Re: [Ntp] [EXT] Roughtime time resolution and timestamp format

"Windl, Ulrich" <> Wed, 03 April 2024 05:59 UTC

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From: "Windl, Ulrich" <>
To: Marcus Dansarie <>, "" <>
Thread-Topic: [EXT] [Ntp] Roughtime time resolution and timestamp format
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Date: Wed, 03 Apr 2024 05:59:37 +0000
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Subject: Re: [Ntp] [EXT] Roughtime time resolution and timestamp format
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Personally I think that "date" (calendar triple) is a very bad time scale for computers.
Seconds since some starting date seems more natural. Considering the time of invention,
A starting date of 200001-02 should be "early enough", for example.
Given the fact that almost any recent CPU is 64 bit capable, a 64-bit quantity looks like a good choice IMHO.
Whether the split to fractional seconds has to be 32:32 (as for NTP) is another question: Maybe 10 or 20 bits for fractional seconds would be enough. Maybe even 8.

Kind regards,

-----Original Message-----
From: ntp <> On Behalf Of Marcus Dansarie
Sent: Tuesday, April 2, 2024 9:36 PM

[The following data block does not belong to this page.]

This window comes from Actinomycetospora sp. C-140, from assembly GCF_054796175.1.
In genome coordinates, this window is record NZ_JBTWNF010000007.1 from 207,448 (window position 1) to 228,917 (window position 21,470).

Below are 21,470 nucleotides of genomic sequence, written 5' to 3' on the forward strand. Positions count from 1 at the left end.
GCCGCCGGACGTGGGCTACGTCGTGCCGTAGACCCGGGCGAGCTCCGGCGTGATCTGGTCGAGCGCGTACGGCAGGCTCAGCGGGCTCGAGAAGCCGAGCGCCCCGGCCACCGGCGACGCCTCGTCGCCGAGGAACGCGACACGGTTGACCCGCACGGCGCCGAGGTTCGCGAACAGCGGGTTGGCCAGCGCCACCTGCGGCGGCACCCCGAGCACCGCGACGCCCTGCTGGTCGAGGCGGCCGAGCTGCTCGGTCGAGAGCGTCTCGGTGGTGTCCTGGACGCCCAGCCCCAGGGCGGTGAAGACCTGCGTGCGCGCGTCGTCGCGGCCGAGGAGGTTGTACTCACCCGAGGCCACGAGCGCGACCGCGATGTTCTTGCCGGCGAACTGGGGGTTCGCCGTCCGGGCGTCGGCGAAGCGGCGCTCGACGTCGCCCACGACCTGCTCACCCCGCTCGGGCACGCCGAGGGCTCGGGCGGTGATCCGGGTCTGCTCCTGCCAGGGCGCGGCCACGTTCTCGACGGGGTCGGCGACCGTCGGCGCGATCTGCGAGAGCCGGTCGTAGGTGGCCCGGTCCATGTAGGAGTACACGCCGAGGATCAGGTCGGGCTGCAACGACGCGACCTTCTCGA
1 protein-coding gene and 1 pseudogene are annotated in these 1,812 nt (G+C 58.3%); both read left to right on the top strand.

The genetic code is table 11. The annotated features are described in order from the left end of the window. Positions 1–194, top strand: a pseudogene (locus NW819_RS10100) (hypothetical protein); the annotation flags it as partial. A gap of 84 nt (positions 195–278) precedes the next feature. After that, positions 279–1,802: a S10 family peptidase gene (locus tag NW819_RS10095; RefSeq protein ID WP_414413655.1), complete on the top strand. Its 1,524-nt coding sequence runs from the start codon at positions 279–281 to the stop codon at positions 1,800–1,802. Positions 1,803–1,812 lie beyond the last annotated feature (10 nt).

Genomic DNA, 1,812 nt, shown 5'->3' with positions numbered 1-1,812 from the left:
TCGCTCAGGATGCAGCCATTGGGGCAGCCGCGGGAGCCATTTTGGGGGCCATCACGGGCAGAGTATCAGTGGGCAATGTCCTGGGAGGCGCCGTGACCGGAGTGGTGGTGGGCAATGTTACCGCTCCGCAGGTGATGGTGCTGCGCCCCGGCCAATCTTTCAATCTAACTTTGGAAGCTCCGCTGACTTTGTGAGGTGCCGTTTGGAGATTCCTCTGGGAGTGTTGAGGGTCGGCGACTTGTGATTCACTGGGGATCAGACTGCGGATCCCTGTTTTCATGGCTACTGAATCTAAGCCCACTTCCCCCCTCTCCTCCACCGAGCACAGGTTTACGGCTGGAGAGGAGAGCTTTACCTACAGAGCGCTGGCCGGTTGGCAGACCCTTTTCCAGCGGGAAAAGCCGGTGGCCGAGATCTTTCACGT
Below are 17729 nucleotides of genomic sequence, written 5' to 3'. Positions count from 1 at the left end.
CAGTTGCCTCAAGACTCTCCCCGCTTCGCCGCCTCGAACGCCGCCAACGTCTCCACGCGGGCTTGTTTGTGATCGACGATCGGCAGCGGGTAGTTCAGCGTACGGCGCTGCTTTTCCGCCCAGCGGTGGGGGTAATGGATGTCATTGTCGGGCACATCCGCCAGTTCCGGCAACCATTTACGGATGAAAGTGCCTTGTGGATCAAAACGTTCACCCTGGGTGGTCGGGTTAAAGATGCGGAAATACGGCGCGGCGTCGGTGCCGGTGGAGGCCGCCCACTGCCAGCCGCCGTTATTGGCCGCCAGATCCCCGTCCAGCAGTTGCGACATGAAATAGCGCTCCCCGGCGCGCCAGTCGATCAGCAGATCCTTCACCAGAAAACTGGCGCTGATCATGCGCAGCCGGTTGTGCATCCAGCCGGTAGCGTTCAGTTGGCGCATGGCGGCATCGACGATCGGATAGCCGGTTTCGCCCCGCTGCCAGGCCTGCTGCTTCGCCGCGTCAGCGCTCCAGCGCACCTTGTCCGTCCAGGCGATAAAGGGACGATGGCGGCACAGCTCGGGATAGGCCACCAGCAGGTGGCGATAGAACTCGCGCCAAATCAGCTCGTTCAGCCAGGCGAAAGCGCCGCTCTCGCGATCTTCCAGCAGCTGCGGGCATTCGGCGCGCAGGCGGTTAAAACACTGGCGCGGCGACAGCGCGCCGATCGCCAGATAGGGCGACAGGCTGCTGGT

Subject: [EXT] [Ntp] Roughtime time resolution and timestamp format

Dear all,

I looked over the latest Roughtime draft this weekend. One of the things 
that struck me was that the protocol's time resolution has changed three 
or four times in the nine drafts so far. I discussed this off-list with 
Watson and he suggested that we check with the list what people think is 

In the current draft, resolution in both time and accuracy is one 
second. This means that the lowest possible interval reported by a 
Roughtime server will be two seconds (i.e. plus/minus one second). The 
midpoint can be off by as much as half a second from the server's best 
time estimate. The resolution in previous drafts has been microseconds.

Related to this is the question of how time should be formatted in the 
protocol. In the current draft, time is transferred as the "count of 
seconds since the Unix epoch in UTC". Previous drafts have used either 
microseconds since the Unix epoch or modified Julian date and 
microseconds since midnight.

Personally, I think that single-second resolution is too low. Indeed, a 
user could look at two devices that have successfully used Roughtime to 
get time and visibly see that they do not match. Also, a second is eons 
in computer time. At the very least, we should specify decisecond 
resolution and preferably millisecond. I am also hesitant towards using 
the Unix epoch, considering the history of problems involving 
conversions to and from it, not to mention leap seconds. The time 
transferred with Roughtime should be clear and unambiguous. For that 
reason, I prefer the date and time-since-midnight format. The date could 
be either days since an epoch or year-month-day.

To summarize, these are the two questions that we would like to hear 
your opinions (and eventually reach consensus) on:

* What resolution of time and time accuracy should Roughtime use?

* What should the Roughtime timestamp format look like?

Kind regards,

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